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Is the Safe-Haven Government Bond Bubble Finally Bursting?

The Safe-haven government bond bubble did not pop, but Italy or Spain have become low yielders as well

Government bond yields under 10 years for safe-havens are close to zero. In April 2013, even 20 year bond yields are less than 3%, What can explain this bubble of the century?


Latest Data

May 2015: A big Bond Sell-Off has started (from JGBs, over German Bunds to US Treasuries).

Via Zerohedge:

Having briefly tested above 3.00% on Thursday, for the first time since December 2nd, 2014, the post-payrolls reaction continues today with 30Y yields up 9bps and back above the 3.00% Maginot Line. We note, additionally, that as Deutsche reports, net short exposure to Treasuries is back at the extremes of its recent range.


Now up 16bps from post-payrolls knee-jerk…


Which spooked stocks…


Update for the year 2014:

bond rates at the end of the year
Bond Yields 2014

Update June 28, 2014:

One year later than our previous update: things have not change a lot:

German Bunds 30 yrs. 2.18% (vs. 2.45% in June 2013), UK Gilts 3.4% (vs. 3.4% in June 2013), US Treasuries 3.36% (vs.  3.48%), Japan JGB 1.69% (vs. 1.84%).

On the contrary all wealthy nations are becoming safe-havens: Italy 30 year 3.9% (vs. 5.04% in June 2013), Spain 3.9% (vs. 5.3%)

See on the next page PIMCO starting to sell bonds in August 2013, apparently too early….


Update June 20, 2013:

With the potential “tapering” by the Fed, things start to “normalize” again a bit.
German 30yrs: 2.46%, UK gilts 30 rs: 3.46%, US 30 rs: 3.48%, Japan 1.86%

Government Bond June 20

The Biggest Bubble of Century: Government Bond Yields

Update April 24, 2013: (now with 30 years instead 20 years !!)

German Bunds 30 yrs. 2.19%, UK Gilts 3.04%, US Treasuries 2.90%, Japan JGB 1.60%

20 year bond yields

Update February 23, 2013:

With the exception of Japan, yields of safe-haven countries are up 10-20% (see inflation as one explanation for higher yields) , while Italian ones are stable.

UK gilts 3.04% (despite recent downgrade), German Bunds 2.32%, Japan JGB 1.73% (still no sign of inflation or Japan bears), Switzerland 1.21%, Italy 4.43%


Update December 26, 2012:

UK gilts 2.77%, German Bunds 2.16%, Japan JGB 1.75%, Switzerland 1.00%, Italy 4.41%

Japanese JGB yields rise in line with Swiss ones, in response to potential higher inflation, but no signs of changes of default.


Update December 07, 2012

UK Gilts 2.68%, German Bunds 2.13%, Japan JGB 1.65%, Switzerland 0.87% and even Italy 4.59%.

Government bond yields are at record-low levels from an historical perspective.

Since 1960 Treasury Yield Chart

10 yr. Treasury Yield Chart Since 1960 - Click to enlarge


(click to expand)

Longterm chart US Treasuries

Government Bonds Real Yields 1970-2011

How can investors judge today how the global economy is going in 20 years?

There is too much fear around, there is too much money around that goes into unproductive safe-havens like government bonds. See the investor letter of Kyle Bass, CEO of one of the most famous hedge funds, Hayman Capitals.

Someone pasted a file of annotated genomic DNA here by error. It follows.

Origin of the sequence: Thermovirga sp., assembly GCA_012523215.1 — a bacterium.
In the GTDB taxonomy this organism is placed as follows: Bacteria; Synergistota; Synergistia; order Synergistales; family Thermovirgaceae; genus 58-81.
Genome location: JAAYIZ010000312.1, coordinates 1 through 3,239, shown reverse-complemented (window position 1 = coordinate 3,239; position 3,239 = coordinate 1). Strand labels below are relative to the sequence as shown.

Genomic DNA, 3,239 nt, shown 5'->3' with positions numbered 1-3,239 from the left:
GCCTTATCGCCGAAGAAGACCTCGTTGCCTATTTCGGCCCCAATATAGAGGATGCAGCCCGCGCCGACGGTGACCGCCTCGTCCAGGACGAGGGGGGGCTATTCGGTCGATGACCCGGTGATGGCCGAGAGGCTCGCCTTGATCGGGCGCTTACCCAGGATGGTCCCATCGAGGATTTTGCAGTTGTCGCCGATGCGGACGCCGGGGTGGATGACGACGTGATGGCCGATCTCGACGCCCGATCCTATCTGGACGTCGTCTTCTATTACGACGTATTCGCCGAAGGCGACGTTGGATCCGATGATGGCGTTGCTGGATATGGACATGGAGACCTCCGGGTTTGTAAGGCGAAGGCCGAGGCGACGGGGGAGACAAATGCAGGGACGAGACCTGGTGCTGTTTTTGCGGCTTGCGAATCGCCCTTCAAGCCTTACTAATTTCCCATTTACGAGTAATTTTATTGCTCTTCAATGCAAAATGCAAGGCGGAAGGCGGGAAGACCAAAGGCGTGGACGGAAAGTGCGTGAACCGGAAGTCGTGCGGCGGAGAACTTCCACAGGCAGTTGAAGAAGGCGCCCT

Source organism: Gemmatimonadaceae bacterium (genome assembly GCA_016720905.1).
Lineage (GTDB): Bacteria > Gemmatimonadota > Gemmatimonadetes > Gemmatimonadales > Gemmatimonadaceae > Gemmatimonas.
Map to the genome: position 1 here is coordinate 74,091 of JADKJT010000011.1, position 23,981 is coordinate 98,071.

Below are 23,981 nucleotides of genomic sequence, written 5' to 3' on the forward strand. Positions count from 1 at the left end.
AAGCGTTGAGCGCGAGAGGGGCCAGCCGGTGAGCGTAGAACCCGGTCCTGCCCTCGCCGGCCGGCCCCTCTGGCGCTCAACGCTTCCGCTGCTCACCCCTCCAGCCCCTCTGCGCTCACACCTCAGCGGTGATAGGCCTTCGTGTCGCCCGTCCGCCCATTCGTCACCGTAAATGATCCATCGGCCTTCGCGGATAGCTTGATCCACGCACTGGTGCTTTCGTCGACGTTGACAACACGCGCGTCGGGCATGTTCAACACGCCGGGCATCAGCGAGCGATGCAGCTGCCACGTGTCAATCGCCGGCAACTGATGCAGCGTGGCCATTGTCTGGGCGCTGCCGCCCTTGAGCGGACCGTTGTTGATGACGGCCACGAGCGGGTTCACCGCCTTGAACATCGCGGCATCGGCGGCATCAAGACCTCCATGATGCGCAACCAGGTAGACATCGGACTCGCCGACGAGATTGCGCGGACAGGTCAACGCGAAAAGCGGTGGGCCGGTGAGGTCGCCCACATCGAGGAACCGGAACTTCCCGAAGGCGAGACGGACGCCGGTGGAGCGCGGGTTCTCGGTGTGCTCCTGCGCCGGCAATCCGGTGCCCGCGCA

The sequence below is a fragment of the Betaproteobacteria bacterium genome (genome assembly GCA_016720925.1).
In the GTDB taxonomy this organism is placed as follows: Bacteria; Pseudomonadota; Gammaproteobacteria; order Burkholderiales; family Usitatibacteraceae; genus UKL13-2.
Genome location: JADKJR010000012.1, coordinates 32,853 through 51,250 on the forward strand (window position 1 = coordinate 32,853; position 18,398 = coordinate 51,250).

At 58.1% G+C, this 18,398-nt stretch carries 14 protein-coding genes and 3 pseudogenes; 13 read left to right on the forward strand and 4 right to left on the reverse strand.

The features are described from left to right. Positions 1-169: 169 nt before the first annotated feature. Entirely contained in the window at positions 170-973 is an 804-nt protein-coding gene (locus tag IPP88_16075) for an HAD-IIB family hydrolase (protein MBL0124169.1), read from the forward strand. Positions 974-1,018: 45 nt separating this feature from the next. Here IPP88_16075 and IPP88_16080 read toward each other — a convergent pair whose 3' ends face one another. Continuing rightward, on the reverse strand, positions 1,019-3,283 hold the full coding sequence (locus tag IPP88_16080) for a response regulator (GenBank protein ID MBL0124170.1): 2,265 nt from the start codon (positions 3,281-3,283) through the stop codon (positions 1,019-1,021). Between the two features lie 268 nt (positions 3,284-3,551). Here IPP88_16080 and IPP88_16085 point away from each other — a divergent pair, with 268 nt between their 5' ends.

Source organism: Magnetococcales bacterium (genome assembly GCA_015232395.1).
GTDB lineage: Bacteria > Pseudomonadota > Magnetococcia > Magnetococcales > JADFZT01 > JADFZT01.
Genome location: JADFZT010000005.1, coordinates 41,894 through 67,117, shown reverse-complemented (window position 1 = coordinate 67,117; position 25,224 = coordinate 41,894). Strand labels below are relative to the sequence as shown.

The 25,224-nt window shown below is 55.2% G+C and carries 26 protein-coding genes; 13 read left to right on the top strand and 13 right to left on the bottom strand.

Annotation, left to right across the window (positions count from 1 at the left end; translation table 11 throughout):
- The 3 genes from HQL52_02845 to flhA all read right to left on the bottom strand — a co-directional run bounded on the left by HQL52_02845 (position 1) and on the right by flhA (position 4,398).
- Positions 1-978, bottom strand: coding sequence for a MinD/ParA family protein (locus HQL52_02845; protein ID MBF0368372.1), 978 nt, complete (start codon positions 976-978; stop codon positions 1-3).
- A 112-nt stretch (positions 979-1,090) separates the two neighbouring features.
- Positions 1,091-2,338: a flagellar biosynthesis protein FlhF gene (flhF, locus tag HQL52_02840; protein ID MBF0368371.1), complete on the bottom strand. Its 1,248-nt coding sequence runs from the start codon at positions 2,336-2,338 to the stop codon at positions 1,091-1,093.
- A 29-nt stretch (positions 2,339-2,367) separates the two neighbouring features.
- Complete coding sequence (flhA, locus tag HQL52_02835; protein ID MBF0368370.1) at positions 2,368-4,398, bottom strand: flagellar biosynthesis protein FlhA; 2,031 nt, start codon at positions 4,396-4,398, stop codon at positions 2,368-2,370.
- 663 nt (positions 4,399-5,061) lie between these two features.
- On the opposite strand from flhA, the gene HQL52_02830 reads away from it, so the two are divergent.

One day, employees want also a piece of the cake (see PIMCO’s Bill Gross), they will not leave the profits just to the share holders. These employees will not only be Chinese workers, that will start being consumers. They will push up European and American inflation via the back-door of imported goods. Due to aging issues also European and Americans whose wages will rise. Germany is one of the protagonists of this tendency, nominal wages increased by 3% and more in the last two years.


Wage inflation and important sovereign defaults will come, aging and the smaller and smaller gap between established and developing countries will enforce it. It is a just a question of when. History shows that both wage inflation and the simple fear of sovereign defaults can lead to self-fulfilling prophecies.

Aren’t states allowed to default any more?

Spain defaulted on its debt six times in the eighteenth century, and seven times in the nineteenth century. At the time, a default was a lot easier than pressing out higher and higher taxes. Argentina has issues with its default still today


George Dorgan
George Dorgan (penname) predicted the end of the EUR/CHF peg at the CFA Society and at many occasions on SeekingAlpha.com and on this blog. Several Swiss and international financial advisors support the site. These firms aim to deliver independent advice from the often misleading mainstream of banks and asset managers. George is FinTech entrepreneur, financial author and alternative economist. He speak seven languages fluently.
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  1. Το κραχ των εθνικών ομολόγων (από Άρης Οικονόμου) | Mikrometoxos.gr

    […] Αυτό δεν σημαίνει βέβαια πως πρέπει κανείς να πανικοβληθεί, θεωρώντας πως το κραχ θα συμβεί άμεσα, αλλά πως η κατάσταση είναι ανησυχητική –ότι έχει δημιουργηθεί μία καινούργια πυριτιδαποθήκη στο χρηματοπιστωτικό σύστημα, χωρίς να μπορεί να προβλεφθεί πότε θα υπάρξει κάποια σπίθα. Η ιστορία πάντως των επιτοκίων των αμερικανικών ομολόγων φαίνεται στο γράφημα που ακολουθεί (πηγή): […]

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